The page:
Hi Jessica, Thank you for taking the time to answer my questions. I appreciate your kind words and encouragement. I wish you all the best too :) C L.

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BARBARA’s Answer

I would say to ignore the job requirements (well, don't ignore completely -- i just mean don't let the fact that you don't check all boxes stop you from applying). Your work will prove your value. Talk about your creative process, what you've learned, how you leveraged resources to learn, how you had an idea then figured out how to use the technology to make the idea come to life, and create a portfolio.
One thing you will find is that job descriptions are a rough estimate of what they are looking for -- not strict requirements. Go sell your skills and talents!!!!

THANK YOU BARBARA! C L.

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Hooman’s Answer

Lots of good advice on here, so will keep mine short and sweet.

I find almost everyone I know feels like they aren't "ready" or "qualified" for the job they want or the job they have. In other words we all have imposter syndrome. Don't let it stop you.

Something I always remind myself is that every time we have a new president (or in your case prime minister) it is that person's first time in that job too and they never meet all the "requirements" for the job.

Thanks Hooman! I actually just laughed in front of my screen C L.

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Chad’s Answer

Hi Cindy!

I'll tell you, it's extremely refreshing to hear that you are self taught. It's quite admirable, and says a lot about you as a person, as well as your work ethic. Despite the fact that it might seem as though every job that you find right now requires a degree (or you feel you miss other requirements), hiring people without degrees is more common than you think.

While I'm no expert in web development, the topic of lacking credentials is very near and dear to my heart, as I too do not have a degree. While I was in my freshman year of college, my part time job needed to become my full time income, and the rest is history. I bounced around a few blue collar jobs, and, after a series of events, I applied for an entry-level contractor position for a company then known as EMC. I had no degree, no experience, and absolutely zero knowledge about IT or the industry. The only thing I had going in my favor was that I was a decent typist and I had strong communication skills. Going into that interview, I wondered what business I had even showing up. But I remember saying to myself, very simply, "Why not me?" I am happy, and proud, to say, they gave me a chance and I never looked back. I've now been with the same company, now Dell Technologies, for over 12 years. I've changed career paths twice, going in completely opposite directions. I currently train new hires globally, and monitor the performance of all of our global Managed Onboarding new hires.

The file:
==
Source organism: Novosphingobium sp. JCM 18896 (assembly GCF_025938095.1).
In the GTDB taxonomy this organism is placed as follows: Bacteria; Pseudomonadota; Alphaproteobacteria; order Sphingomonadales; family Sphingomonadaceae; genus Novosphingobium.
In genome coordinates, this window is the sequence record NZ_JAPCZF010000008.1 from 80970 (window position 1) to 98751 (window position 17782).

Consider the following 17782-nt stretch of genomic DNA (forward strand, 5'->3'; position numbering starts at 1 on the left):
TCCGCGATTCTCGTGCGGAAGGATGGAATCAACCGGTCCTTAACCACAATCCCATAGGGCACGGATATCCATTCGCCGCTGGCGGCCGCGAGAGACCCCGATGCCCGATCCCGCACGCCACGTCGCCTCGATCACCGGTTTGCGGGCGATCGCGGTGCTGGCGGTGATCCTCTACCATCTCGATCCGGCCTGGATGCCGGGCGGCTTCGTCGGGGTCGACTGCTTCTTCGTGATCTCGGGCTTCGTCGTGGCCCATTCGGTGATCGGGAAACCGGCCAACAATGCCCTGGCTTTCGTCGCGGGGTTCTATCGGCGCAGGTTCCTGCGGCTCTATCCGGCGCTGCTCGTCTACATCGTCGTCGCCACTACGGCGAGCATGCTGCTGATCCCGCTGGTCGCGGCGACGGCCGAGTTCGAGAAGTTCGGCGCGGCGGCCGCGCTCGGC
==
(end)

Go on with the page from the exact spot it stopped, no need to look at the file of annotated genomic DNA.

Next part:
So, another reason that I have first hand experience with this is my job is so closely related to the hiring process and the performance of new hires. I can speak from experience that performance has zero reflection on possession or level of degree. For a lot of companies, hiring is based more on potential rather than experience anyways. I can also speak for the fact that every manager I've met in the last 7+ years would rather have someone with strong professional skills over technical skills, as the latter is much more easily taught and learned. So for your example, I'd even take you a step further and say I'd rather hire Applicant C: 75-80% professional skills vs 40-50% technical skills.

It's interesting that you brought up the statistics, as I have some specific, recently acquired info related to just that. I attended a workshop last week called #iamremarkable. It was a great session around developing more confidence, selling yourself in an effective way, and being more positive overall. One very interesting takeaway I had was the difference between men and women when it came to applying for jobs. On average, men were willing to apply for jobs when they meet just 60% of the requirements. On the other hand, women would apply only when having met 100% of the required criteria. I bring this up, because I believe it is very important for everyone to understand the general mindset of their competition, and the big picture in general.

All that being said, here are a few things you should keep in mind: